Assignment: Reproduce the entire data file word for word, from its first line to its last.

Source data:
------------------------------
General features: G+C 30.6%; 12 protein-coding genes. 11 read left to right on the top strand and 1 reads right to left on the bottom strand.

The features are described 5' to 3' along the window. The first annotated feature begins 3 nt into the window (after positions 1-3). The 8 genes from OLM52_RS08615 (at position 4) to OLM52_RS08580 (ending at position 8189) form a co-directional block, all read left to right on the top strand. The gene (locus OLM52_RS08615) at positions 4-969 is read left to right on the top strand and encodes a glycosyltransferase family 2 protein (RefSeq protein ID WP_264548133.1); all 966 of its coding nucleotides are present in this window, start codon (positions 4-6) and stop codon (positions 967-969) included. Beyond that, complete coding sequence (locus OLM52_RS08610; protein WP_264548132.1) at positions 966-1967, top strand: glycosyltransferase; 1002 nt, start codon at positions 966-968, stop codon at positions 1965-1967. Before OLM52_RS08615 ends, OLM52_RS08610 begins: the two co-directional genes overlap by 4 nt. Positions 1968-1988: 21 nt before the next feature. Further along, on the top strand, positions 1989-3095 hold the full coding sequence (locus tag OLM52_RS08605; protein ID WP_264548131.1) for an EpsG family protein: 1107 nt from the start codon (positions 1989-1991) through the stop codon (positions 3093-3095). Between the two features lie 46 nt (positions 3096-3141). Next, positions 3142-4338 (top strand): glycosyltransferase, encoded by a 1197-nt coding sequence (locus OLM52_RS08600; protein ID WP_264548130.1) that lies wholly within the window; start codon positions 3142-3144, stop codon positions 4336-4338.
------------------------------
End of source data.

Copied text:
General features: G+C 30.6%; 12 protein-coding genes. 11 read left to right on the top strand and 1 reads right to left on the bottom strand.

The features are described 5' to 3' along the window. The first annotated feature begins 3 nt into the window (after positions 1-3). The 8 genes from OLM52_RS08615 (at position 4) to OLM52_RS08580 (ending at position 8189) form a co-directional block, all read left to right on the top strand. The gene (locus OLM52_RS08615) at positions 4-969 is read left to right on the top strand and encodes a glycosyltransferase family 2 protein (RefSeq protein ID WP_264548133.1); all 966 of its coding nucleotides are present in this window, start codon (positions 4-6) and stop codon (positions 967-969) included. Beyond that, complete coding sequence (locus OLM52_RS08610; protein WP_264548132.1) at positions 966-1967, top strand: glycosyltransferase; 1002 nt, start codon at positions 966-968, stop codon at positions 1965-1967. Before OLM52_RS08615 ends, OLM52_RS08610 begins: the two co-directional genes overlap by 4 nt. Positions 1968-1988: 21 nt before the next feature. Further along, on the top strand, positions 1989-3095 hold the full coding sequence (locus tag OLM52_RS08605; protein ID WP_264548131.1) for an EpsG family protein: 1107 nt from the start codon (positions 1989-1991) through the stop codon (positions 3093-3095). Between the two features lie 46 nt (positions 3096-3141). Next, positions 3142-4338 (top strand): glycosyltransferase, encoded by a 1197-nt coding sequence (locus OLM52_RS08600; protein ID WP_264548130.1) that lies wholly within the window; start codon positions 3142-3144, stop codon positions 4336-4338.